Sunday, 28 September 2014

Review: The Infinite Sea (The 5th Wave #2) by Rick Yancey

https://www.goodreads.com/book/show/16131484-the-infinite-sea?ac=1Goodreads Synopsis:
How do you rid the Earth of seven billion humans? Rid the humans of their humanity.

Surviving the first four waves was nearly impossible. Now Cassie Sullivan finds herself in a new world, a world in which the fundamental trust that binds us together is gone. As the 5th Wave rolls across the landscape, Cassie, Ben, and Ringer are forced to confront the Others’ ultimate goal: the extermination of the human race.

Cassie and her friends haven’t seen the depths to which the Others will sink, nor have the Others seen the heights to which humanity will rise, in the ultimate battle between life and death, hope and despair, love and hate.


Review:
This is such a hard review to write because for one of my most  anticipated books of the whole year, I’m simply disappointed.

It started out promising with a prologue that blew my fucking mind, followed by some confusion on whose POV it was, but the second it got to Cassie’s I was in. I loved her in the 5th wave and now she is even more badass than ever, she even goes up against Ringer which I loved to see.

The plot was detailed and had so many revelation moments only to crush them down a second later with utter confusion of what was really going on. This whole book was a mass of confusion and twists because one second someone was dead, the next they weren’t. One second the aliens aren’t real, the next they are! One second I wanted to shoot someone in the head, the next I didn’t!

Rick Yancey managed to capture the essence of dystopias well, including all the gritty aspects of desperation and pain.

But it simply wasn’t enough.

Over halfway through this book I was ready to put it down. From the first page I was enraptured but the second I realised the big chunk of writing that takes up half the book at the end is not from Cassie’s POV but Ringer’s I wanted to throw it at the wall. Simple as that. I never liked Ringer, I didn’t think I would, but I read it anyway hoping Rick Yancey would prove me wrong to judge so harshly. He didn’t.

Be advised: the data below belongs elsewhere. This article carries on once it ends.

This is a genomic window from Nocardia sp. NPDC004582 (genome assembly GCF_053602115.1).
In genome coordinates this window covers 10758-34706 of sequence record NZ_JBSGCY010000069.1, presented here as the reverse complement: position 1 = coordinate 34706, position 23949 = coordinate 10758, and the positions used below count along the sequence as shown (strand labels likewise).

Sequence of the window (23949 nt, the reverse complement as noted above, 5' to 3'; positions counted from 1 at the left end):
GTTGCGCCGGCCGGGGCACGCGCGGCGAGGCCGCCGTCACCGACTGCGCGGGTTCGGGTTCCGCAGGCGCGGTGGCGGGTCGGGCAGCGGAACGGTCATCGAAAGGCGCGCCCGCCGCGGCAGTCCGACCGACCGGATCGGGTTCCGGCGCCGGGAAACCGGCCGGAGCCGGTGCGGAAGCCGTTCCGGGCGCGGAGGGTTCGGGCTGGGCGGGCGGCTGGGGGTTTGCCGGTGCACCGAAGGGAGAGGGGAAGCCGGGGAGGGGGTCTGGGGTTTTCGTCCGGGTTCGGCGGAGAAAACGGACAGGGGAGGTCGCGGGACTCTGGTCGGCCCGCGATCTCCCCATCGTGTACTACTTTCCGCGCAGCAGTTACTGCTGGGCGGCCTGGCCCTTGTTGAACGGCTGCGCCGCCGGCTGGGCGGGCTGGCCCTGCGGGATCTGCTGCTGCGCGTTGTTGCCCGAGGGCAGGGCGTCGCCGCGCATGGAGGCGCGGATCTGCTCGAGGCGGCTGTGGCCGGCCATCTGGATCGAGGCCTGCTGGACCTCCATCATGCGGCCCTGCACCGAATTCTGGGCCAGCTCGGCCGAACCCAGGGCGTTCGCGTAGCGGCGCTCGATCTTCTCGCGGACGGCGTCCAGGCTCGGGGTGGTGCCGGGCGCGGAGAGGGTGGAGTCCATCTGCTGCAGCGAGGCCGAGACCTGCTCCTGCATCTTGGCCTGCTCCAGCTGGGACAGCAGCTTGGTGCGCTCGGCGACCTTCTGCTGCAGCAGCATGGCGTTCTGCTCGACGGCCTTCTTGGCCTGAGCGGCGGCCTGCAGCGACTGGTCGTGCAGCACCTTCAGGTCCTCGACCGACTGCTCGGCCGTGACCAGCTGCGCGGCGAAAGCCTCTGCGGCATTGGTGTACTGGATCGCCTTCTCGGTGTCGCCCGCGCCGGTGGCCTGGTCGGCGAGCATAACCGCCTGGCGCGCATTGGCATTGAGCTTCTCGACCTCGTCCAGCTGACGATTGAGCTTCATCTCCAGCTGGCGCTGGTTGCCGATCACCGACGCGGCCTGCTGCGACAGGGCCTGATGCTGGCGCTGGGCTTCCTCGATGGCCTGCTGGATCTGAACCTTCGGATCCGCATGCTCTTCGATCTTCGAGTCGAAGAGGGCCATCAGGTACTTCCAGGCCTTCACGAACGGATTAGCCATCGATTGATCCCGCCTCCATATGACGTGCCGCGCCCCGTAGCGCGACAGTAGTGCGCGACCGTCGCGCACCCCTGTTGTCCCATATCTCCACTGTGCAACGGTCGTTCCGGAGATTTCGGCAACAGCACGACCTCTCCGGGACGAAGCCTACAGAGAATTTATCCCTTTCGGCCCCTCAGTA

No amount of 5 second plot twists can make up for an infuriating character like Ringer. There was no attachment with her like so many other characters (including Cassie) and I simply didn’t care what happened to her. In a way it made this short book half the length.

What’s worse is that it was something I tried so hard to overlook, only to find that it wasn’t in my eyes worth it anyways. It sounds ridiculous being one dramatic scene after the next but none of it made much of a difference to the end and only brought up more questions to be answered in the next book.

It means only one thing, that The Infinite Sea has Middle Book Disease.

Like with any other filler book it was setting up for the sequel and Yancey did this by making you think. Thinking about all the reasons why things are as they are, all the possible outcomes and everything in between. He does this amazingly well no doubt about it, but I was expecting much more.

For example the romance aspect went down a hole to die, even with a special someone back from the grave… There was plenty of action to go around but I couldn’t help thinking there wasn’t much point to it; especially since there was rarely an outcome other than everyone gets hurt but lives.

I will still read the final instalment which I hope focuses more around the characters I actually like, and otherwise I feel there would have been no point reading this instalment! It brought up questions that I need answered, and I can only hope it’s done better than this.
Review:
“You never know when the truth will come home. You can’t choose the time. The time chooses you.”

“It isn’t that the lies are too beautiful to resist. It’s that the truth is too hideous to face.”

“No hope without faith, no faith without hope, no love without trust, no trust without love. Remove one and the entire human house cards collapses.”

“You make your whole existence dependant on another human being you’re asking for a world of trouble. Think of every tragic love story ever written. And I didn’t want to play Juliet to anybody’s Romeo, not if I could help it. Even if the only candidate available was willing to die for me and sitting right beside me holding my hand and looking deeply into my eyes with the not-so-gah-now eyes the colour of melted chocolate. Plus being practically naked under those covers and possession the body of a Hollister dude . . . but I’m not getting into all that.”

“That’s the cost. That’s the price. Get ready, because when you crush the humanity out of humans, you’re left with humans with no humanity.
In other words, you get what you pay for, motherfucker.” 

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